Is refinancing your car hurting your credit?

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Refinancing your car loan can be a great way to get better interest rates or different loan terms. But does refinancing hurt your credit?

We’ll explain how refinancing can affect your credit score and whether refinancing is a good idea.

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Is Refinancing Your Car Hurting Your Credit Score?

The short answer is yes—financing can negatively impact your credit score.

When you refinance a car loan, you must apply for a new loan, which results in a difficult credit check. The good news is that one question doesn’t last long on your credit report.

Another reason why refinancing can negatively affect your credit is that it reduces the age of your loan. One of the factors that contribute to your credit is the average length of your credit history. As soon as you pay off your current loan, the average age of your credit can drop.

In general, the effect of refinancing on your FICO score should be minimal. However, it’s still a good idea to complete a credit check after refinancing to make sure it doesn’t affect your score too much.

How Does Car Loan Refinancing Work?

Refinancing a car loan is the process of replacing your current car loan with a new one. Most borrowers refinance to get lower interest rates, lower monthly payments, or different payment terms.

To refinance, you must submit a new car loan application, just as you would with your initial loan. If approved, you can compare the interest rate on the new loan to the interest rate you are currently paying. If interest rates are lower, refinancing will help you pay less each month to borrow money.

When Should You Refinance a Car?

Because refinancing a car can temporarily affect your credit score, you should first consider whether it’s the right financial move. Refinancing a car loan may be a good decision for you if you meet any of the following criteria:

  • Interest rates have decreased: If average interest rate has declined since you took out your original loan, it may be worth refinancing.
  • Your credit score has improved: Making payments on time for a long period of time can improve your credit score. If your credit score has improved significantly since your original loan, you can save money by refinancing.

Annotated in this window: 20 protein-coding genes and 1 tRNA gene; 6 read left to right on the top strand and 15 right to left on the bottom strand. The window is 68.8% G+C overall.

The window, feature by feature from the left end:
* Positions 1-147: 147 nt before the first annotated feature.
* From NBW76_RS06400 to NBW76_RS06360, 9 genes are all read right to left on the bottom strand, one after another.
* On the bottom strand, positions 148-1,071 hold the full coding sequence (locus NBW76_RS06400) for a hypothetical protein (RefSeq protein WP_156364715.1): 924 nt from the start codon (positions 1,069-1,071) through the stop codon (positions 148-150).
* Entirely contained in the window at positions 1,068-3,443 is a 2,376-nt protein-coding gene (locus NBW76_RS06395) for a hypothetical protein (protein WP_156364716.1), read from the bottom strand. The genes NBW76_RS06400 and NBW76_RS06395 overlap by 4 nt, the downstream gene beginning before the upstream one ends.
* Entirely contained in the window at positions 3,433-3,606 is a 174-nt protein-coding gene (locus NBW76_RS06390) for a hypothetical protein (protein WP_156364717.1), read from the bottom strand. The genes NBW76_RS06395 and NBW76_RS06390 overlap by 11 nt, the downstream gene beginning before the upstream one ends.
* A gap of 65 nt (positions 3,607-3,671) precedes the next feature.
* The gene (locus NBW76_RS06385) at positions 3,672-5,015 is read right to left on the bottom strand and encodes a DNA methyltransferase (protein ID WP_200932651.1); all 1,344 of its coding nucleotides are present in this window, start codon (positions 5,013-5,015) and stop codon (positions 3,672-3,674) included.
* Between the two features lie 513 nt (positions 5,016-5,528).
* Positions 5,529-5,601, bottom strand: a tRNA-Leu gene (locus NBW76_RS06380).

• Your car has a good resale value: If your car is worth more than your car loan, refinancing can also help you save. Lenders may be more willing to offer a better interest rate if you the car retains its value.
  • Your loan is too expensive: Lower interest rates can give you significant savings each month, which may be important if your initial car loan is too expensive. Refinancing your car loan is probably one of the best financial decisions when it comes to keeping more money in your wallet.
  • You have a co-signer: Co-signers with good credit and a good payment history can also help qualify you for better rates. A trusted friend or family member who is willing to sign on for your car loan can help you save money.
  • You need cash: If you have positive equity in your vehicle, you may also qualify for a cash car refinance. This type of auto loan refinancing replaces your existing loan and pays the rest in cash.

Things to Consider Before Refinancing Car Loans

Refinancing can be a great solution for some vehicle owners, but it’s not the best option for everyone. Here are some things you should consider before you refinance your car loan:

  • Your credit score has decreased since your last car loan: If your credit score has dropped since your initial loan application, it is less likely that you will qualify for a better interest rate. In that case, it may be better to wait until you repair your credit or find a co-signer to refinance.
  • Your lender imposes a prepayment penalty: Some auto lenders charge prepayment penalties if you pay off your loan early. In addition, you may have to make another down payment or pay an origination fee for a new loan. You’ll want to calculate these additional costs to decide if the savings are worth it.